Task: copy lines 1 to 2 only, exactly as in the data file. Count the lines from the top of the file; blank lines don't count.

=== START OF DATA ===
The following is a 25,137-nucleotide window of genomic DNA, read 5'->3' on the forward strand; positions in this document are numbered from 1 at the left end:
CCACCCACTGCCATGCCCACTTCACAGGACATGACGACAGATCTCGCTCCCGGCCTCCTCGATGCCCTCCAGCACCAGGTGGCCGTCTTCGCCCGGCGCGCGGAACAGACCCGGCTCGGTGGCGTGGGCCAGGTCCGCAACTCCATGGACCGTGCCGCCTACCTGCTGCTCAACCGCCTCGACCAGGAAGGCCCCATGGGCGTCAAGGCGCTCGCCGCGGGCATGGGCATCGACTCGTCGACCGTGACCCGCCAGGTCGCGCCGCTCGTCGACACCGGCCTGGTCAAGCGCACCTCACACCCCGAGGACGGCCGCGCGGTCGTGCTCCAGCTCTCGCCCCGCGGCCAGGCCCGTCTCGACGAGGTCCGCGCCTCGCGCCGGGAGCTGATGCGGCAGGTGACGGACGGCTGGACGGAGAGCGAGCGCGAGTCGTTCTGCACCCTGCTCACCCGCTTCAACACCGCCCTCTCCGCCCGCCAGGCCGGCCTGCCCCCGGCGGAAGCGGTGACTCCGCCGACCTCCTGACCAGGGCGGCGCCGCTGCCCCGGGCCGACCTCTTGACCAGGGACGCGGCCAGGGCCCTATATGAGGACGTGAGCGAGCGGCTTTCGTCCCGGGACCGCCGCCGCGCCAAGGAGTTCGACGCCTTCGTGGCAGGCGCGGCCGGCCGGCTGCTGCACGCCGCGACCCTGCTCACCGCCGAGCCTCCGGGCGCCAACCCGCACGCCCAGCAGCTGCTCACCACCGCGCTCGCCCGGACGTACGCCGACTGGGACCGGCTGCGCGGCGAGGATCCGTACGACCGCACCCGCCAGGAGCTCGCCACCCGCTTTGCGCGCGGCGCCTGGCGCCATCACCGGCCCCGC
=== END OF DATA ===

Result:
The following is a 25,137-nucleotide window of genomic DNA, read 5'->3' on the forward strand; positions in this document are numbered from 1 at the left end:
CCACCCACTGCCATGCCCACTTCACAGGACATGACGACAGATCTCGCTCCCGGCCTCCTCGATGCCCTCCAGCACCAGGTGGCCGTCTTCGCCCGGCGCGCGGAACAGACCCGGCTCGGTGGCGTGGGCCAGGTCCGCAACTCCATGGACCGTGCCGCCTACCTGCTGCTCAACCGCCTCGACCAGGAAGGCCCCATGGGCGTCAAGGCGCTCGCCGCGGGCATGGGCATCGACTCGTCGACCGTGACCCGCCAGGTCGCGCCGCTCGTCGACACCGGCCTGGTCAAGCGCACCTCACACCCCGAGGACGGCCGCGCGGTCGTGCTCCAGCTCTCGCCCCGCGGCCAGGCCCGTCTCGACGAGGTCCGCGCCTCGCGCCGGGAGCTGATGCGGCAGGTGACGGACGGCTGGACGGAGAGCGAGCGCGAGTCGTTCTGCACCCTGCTCACCCGCTTCAACACCGCCCTCTCCGCCCGCCAGGCCGGCCTGCCCCCGGCGGAAGCGGTGACTCCGCCGACCTCCTGACCAGGGCGGCGCCGCTGCCCCGGGCCGACCTCTTGACCAGGGACGCGGCCAGGGCCCTATATGAGGACGTGAGCGAGCGGCTTTCGTCCCGGGACCGCCGCCGCGCCAAGGAGTTCGACGCCTTCGTGGCAGGCGCGGCCGGCCGGCTGCTGCACGCCGCGACCCTGCTCACCGCCGAGCCTCCGGGCGCCAACCCGCACGCCCAGCAGCTGCTCACCACCGCGCTCGCCCGGACGTACGCCGACTGGGACCGGCTGCGCGGCGAGGATCCGTACGACCGCACCCGCCAGGAGCTCGCCACCCGCTTTGCGCGCGGCGCCTGGCGCCATCACCGGCCCCGC